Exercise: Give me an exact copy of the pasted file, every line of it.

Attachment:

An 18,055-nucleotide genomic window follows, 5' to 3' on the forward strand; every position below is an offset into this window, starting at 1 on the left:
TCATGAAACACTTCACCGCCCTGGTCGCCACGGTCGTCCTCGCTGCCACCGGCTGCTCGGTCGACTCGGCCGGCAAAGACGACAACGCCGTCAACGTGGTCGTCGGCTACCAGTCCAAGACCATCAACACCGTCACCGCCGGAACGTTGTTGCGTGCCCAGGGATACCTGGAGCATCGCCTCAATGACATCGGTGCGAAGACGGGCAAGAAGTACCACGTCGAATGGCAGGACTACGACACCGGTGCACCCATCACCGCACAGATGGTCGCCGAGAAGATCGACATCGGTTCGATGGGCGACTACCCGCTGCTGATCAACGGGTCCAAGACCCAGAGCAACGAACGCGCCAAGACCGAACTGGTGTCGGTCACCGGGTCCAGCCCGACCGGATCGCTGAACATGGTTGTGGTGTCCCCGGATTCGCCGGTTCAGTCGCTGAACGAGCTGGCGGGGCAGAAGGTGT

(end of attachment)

An 18,055-nucleotide genomic window follows, 5' to 3' on the forward strand; every position below is an offset into this window, starting at 1 on the left:
TCATGAAACACTTCACCGCCCTGGTCGCCACGGTCGTCCTCGCTGCCACCGGCTGCTCGGTCGACTCGGCCGGCAAAGACGACAACGCCGTCAACGTGGTCGTCGGCTACCAGTCCAAGACCATCAACACCGTCACCGCCGGAACGTTGTTGCGTGCCCAGGGATACCTGGAGCATCGCCTCAATGACATCGGTGCGAAGACGGGCAAGAAGTACCACGTCGAATGGCAGGACTACGACACCGGTGCACCCATCACCGCACAGATGGTCGCCGAGAAGATCGACATCGGTTCGATGGGCGACTACCCGCTGCTGATCAACGGGTCCAAGACCCAGAGCAACGAACGCGCCAAGACCGAACTGGTGTCGGTCACCGGGTCCAGCCCGACCGGATCGCTGAACATGGTTGTGGTGTCCCCGGATTCGCCGGTTCAGTCGCTGAACGAGCTGGCGGGGCAGAAGGTGT